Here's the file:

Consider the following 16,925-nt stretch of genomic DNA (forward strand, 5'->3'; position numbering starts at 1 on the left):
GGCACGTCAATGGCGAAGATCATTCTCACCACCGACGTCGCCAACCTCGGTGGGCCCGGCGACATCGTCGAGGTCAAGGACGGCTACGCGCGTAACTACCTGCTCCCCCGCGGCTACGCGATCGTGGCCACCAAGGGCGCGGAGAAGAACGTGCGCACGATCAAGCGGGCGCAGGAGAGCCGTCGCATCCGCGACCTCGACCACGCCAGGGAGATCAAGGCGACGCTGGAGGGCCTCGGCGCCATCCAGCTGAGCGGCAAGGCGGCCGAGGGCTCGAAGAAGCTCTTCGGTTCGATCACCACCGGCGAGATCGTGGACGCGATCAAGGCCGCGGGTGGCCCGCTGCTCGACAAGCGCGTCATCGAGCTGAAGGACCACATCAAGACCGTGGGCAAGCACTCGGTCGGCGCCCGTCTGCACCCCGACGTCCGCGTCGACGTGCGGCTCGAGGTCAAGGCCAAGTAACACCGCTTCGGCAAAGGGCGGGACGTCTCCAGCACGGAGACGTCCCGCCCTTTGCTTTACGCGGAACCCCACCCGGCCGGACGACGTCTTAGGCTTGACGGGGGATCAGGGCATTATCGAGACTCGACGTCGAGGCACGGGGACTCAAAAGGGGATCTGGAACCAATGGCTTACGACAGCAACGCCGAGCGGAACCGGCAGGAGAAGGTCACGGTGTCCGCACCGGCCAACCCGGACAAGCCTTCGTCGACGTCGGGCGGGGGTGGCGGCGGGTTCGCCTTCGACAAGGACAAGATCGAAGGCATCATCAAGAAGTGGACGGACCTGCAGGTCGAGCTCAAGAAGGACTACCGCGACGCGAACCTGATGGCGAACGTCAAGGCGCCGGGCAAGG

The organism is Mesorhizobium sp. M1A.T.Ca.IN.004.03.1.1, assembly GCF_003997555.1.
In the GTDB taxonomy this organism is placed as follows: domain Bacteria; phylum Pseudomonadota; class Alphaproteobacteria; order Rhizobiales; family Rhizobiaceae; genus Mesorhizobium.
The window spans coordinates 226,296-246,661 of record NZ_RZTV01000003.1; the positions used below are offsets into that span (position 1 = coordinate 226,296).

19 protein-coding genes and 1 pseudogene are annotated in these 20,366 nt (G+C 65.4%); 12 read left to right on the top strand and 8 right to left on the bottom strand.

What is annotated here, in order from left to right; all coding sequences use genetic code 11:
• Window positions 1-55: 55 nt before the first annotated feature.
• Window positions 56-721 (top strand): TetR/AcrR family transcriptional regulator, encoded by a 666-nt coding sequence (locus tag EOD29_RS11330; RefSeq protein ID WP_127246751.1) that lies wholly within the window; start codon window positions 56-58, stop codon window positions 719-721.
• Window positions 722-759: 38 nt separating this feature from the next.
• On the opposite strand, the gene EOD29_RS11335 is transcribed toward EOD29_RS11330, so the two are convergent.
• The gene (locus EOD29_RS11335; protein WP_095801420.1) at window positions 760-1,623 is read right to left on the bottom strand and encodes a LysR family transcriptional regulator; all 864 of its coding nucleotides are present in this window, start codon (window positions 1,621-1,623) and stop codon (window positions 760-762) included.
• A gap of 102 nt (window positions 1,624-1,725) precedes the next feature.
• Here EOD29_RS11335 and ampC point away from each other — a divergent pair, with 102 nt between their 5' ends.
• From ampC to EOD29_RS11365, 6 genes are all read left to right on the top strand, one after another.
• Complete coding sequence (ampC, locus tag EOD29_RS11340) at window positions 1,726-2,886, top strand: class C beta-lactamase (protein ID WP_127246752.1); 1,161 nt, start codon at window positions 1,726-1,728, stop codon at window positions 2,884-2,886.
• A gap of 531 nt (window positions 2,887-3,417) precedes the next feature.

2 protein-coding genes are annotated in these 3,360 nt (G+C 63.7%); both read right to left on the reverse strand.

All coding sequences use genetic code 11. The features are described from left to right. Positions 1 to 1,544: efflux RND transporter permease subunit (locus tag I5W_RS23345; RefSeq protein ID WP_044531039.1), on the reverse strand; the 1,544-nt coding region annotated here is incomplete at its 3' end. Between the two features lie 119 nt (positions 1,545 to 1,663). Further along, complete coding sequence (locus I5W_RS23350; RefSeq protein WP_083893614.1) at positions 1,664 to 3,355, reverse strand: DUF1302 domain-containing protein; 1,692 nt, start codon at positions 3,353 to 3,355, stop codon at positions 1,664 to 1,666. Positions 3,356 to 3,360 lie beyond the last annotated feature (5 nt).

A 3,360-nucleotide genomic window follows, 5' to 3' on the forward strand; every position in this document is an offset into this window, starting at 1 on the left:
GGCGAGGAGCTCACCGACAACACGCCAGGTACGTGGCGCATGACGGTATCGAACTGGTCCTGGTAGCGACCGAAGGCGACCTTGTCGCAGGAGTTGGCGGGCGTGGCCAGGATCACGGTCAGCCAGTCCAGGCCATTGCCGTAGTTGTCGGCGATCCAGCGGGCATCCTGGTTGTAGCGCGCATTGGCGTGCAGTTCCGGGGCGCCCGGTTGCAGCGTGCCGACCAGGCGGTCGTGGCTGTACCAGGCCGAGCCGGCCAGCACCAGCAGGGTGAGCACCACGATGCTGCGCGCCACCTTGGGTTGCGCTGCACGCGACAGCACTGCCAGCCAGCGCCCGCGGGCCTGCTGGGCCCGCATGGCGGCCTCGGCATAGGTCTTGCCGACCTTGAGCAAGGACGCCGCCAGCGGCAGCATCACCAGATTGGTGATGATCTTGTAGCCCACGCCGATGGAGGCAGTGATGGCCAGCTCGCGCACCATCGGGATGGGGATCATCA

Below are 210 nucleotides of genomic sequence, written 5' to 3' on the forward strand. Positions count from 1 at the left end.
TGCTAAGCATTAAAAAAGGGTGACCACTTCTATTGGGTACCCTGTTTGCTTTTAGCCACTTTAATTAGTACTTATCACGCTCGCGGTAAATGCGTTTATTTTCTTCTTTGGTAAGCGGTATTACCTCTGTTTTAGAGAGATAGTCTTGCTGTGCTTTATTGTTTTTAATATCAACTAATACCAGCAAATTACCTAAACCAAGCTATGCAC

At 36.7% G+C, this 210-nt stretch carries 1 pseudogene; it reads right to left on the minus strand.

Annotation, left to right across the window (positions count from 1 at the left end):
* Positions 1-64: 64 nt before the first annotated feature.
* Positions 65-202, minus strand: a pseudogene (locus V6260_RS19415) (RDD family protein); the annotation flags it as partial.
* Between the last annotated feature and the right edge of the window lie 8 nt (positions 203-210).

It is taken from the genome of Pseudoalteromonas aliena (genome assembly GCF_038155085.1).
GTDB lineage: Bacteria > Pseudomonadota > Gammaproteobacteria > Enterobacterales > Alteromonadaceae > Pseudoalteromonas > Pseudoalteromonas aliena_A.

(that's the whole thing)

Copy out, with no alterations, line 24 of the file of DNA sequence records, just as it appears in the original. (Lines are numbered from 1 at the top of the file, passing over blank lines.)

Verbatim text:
At 36.7% G+C, this 210-nt stretch carries 1 pseudogene; it reads right to left on the minus strand.